John Maier

Friendships and rivalries in the golden age of Oxford philosophy

Nikhil Krishnan provides many amusing vignettes of Isaiah Berlin, A.J. Ayer, Gilbert Ryle and others in the heyday of linguistic philosophy

Gilbert Ryle reputedly said that Rex Whistler’s portrait of him made him look like ‘a drowned German general’. [Bridgeman Images]

Though it is startling to think of it now, analytic philosophy was once considered a promising subject for satire on mainstream television. When Beyond the Fringe was broadcast in 1964, the viewing public could apparently be relied upon to recognise the archetype of the post-Wittgensteinian linguistic philosopher being impersonated by Jonathan Miller and Alan Bennett. The discursive style on display was anguished, effete and reflexively pedantic; the setting, a kind of implied common room (the only atmosphere this particular creature was able to breathe); the repartee hopelessly clogged with qualifications and smug little obiter dicta and minutely alert to exquisite verbal distinctions of doubtful relevance to the point in hand.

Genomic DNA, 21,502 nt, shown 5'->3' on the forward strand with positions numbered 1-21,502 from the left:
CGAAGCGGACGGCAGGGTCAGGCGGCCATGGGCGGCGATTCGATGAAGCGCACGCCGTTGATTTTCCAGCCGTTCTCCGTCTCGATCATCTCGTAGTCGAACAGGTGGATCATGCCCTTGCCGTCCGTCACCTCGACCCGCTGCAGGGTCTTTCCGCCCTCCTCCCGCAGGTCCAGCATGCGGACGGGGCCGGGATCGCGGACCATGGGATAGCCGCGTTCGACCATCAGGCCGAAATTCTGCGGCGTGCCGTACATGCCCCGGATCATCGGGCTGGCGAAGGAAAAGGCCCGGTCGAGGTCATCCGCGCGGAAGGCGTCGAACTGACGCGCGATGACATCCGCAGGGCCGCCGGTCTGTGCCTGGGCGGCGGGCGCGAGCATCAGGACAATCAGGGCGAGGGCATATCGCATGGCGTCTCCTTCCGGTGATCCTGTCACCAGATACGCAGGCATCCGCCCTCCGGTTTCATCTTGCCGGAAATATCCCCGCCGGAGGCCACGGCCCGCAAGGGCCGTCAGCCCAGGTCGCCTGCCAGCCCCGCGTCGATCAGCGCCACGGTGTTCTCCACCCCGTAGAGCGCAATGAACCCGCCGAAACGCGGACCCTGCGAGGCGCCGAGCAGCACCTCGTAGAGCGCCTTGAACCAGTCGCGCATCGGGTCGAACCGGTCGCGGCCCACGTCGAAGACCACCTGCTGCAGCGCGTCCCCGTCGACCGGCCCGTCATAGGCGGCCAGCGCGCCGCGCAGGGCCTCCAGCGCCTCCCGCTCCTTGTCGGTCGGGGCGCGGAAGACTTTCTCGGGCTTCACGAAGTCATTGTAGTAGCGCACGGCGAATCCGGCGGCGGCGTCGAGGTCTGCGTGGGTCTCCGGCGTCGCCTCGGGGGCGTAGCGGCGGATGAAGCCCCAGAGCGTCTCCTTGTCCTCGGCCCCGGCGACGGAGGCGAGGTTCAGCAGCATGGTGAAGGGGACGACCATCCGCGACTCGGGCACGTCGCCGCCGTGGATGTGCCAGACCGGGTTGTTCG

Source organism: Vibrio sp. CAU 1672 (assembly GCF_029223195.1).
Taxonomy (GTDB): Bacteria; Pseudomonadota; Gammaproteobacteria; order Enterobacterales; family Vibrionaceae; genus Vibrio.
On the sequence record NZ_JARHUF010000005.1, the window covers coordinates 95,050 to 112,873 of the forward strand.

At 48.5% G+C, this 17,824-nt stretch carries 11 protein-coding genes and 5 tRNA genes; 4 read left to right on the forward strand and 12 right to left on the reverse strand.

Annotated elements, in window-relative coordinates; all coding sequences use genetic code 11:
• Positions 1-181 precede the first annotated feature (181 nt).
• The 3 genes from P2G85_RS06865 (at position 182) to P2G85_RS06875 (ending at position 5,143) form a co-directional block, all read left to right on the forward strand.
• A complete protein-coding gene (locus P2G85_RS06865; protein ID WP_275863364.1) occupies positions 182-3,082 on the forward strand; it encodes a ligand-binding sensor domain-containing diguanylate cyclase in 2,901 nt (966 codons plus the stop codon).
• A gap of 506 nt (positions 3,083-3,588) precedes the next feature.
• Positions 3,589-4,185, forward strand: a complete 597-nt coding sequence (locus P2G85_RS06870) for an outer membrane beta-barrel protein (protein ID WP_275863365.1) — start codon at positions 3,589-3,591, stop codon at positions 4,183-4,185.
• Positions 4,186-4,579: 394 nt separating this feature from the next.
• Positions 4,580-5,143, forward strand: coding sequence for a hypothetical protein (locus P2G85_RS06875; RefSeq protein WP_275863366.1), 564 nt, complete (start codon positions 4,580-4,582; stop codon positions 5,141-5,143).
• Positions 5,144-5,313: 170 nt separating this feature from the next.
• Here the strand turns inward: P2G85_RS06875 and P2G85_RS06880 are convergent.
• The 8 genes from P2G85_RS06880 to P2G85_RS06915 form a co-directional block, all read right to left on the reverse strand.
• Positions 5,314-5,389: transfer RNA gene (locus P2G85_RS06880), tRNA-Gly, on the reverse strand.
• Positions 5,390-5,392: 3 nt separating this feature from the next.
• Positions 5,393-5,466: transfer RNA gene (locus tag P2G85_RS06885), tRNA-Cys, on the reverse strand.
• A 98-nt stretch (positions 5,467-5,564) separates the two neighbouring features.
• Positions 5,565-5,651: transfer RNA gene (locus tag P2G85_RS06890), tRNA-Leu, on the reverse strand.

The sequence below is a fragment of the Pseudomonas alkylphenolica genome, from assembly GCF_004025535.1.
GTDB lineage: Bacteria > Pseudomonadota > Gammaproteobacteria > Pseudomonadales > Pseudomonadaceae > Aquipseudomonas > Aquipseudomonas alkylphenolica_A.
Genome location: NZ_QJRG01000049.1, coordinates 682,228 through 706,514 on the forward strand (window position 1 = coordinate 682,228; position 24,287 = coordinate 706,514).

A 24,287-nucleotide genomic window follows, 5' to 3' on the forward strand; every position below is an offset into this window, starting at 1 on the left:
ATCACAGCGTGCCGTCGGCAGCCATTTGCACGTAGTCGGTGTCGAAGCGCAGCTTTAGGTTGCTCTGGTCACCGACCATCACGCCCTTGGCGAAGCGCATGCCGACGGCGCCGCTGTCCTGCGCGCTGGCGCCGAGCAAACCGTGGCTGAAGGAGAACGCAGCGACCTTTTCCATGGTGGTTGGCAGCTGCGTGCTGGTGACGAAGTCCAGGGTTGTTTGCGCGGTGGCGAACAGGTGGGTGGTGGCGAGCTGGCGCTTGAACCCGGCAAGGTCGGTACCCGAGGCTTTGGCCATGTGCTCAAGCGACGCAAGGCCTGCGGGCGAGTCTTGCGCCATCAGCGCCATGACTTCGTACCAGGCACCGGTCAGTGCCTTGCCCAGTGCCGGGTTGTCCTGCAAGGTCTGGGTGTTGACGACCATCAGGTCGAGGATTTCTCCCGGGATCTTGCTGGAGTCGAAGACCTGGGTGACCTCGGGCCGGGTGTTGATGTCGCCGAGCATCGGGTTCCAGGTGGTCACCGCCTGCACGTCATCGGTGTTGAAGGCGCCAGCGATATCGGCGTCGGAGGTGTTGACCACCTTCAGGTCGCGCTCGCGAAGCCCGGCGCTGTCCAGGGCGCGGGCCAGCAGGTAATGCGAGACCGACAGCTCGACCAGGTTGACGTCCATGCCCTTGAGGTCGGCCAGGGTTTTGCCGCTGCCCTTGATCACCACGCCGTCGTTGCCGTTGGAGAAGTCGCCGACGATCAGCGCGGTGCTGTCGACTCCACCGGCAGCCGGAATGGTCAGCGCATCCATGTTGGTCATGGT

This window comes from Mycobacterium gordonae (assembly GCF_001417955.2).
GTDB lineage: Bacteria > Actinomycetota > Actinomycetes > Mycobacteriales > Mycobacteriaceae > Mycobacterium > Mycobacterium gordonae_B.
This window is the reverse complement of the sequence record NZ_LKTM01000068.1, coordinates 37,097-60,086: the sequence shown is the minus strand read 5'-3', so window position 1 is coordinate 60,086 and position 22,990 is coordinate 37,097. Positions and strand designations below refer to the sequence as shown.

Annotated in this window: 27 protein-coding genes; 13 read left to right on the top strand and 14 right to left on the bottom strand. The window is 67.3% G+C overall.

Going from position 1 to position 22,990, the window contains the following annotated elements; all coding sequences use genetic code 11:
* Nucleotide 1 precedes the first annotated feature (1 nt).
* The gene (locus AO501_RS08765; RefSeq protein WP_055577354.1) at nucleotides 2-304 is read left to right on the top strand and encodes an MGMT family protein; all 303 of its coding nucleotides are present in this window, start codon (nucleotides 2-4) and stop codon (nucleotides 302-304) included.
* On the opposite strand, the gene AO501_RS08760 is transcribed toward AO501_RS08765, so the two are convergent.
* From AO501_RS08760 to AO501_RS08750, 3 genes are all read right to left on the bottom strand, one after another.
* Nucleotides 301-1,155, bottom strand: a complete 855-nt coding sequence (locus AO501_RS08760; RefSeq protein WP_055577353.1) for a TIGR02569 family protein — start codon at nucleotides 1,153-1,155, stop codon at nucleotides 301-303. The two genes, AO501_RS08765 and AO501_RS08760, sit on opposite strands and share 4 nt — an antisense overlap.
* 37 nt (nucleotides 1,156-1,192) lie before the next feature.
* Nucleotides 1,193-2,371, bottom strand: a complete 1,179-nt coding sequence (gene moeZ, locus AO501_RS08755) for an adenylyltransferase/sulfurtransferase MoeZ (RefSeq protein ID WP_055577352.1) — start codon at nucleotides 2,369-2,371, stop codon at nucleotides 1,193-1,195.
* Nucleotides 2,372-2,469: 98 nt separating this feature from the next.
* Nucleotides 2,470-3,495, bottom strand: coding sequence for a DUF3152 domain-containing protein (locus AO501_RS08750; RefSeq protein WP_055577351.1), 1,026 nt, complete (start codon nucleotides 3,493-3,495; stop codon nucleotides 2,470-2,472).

Of course, however unintentionally, the lampoon paid a small compliment: the public edifice of academic philosophy was sturdy enough to support mockery. How things change! I can think of one or two philosophers working today whom it would be well worthwhile to make fun of on prime time television, but I fear it wouldn’t be good for ratings.

Gossip about reviled colleagues and exalted forebears is the basic currency of academic life

Nikhil Krishnan’s terrific new book, A Terribly Serious Adventure, tells the story of the heyday of linguistic philosophy. The ‘golden age’ of Oxford philosophy in the mid-20th century saw certain figures – Isaiah Berlin, Gilbert Ryle, Bernard Williams, A.J. Ayer – achieve an odd notoriety, and strengthened a chauvinist belief at Oxford that nowhere else was of much importance. ‘We were excessively self-centred,’ wrote Berlin in recollection: ‘We felt no need to publish our ideas’, for ‘the only persons whom we wished to convince were our own admired colleagues’. But, he then adds, the self-reproach dissipating somewhat: ‘I suspect that those who have never been under the spell of this kind of illusion, even for a short while, have not known true intellectual happiness.’

The self-involved atmosphere at Oxford owed some of its intensity to the occurrence of the ‘linguistic turn’ in philosophy.

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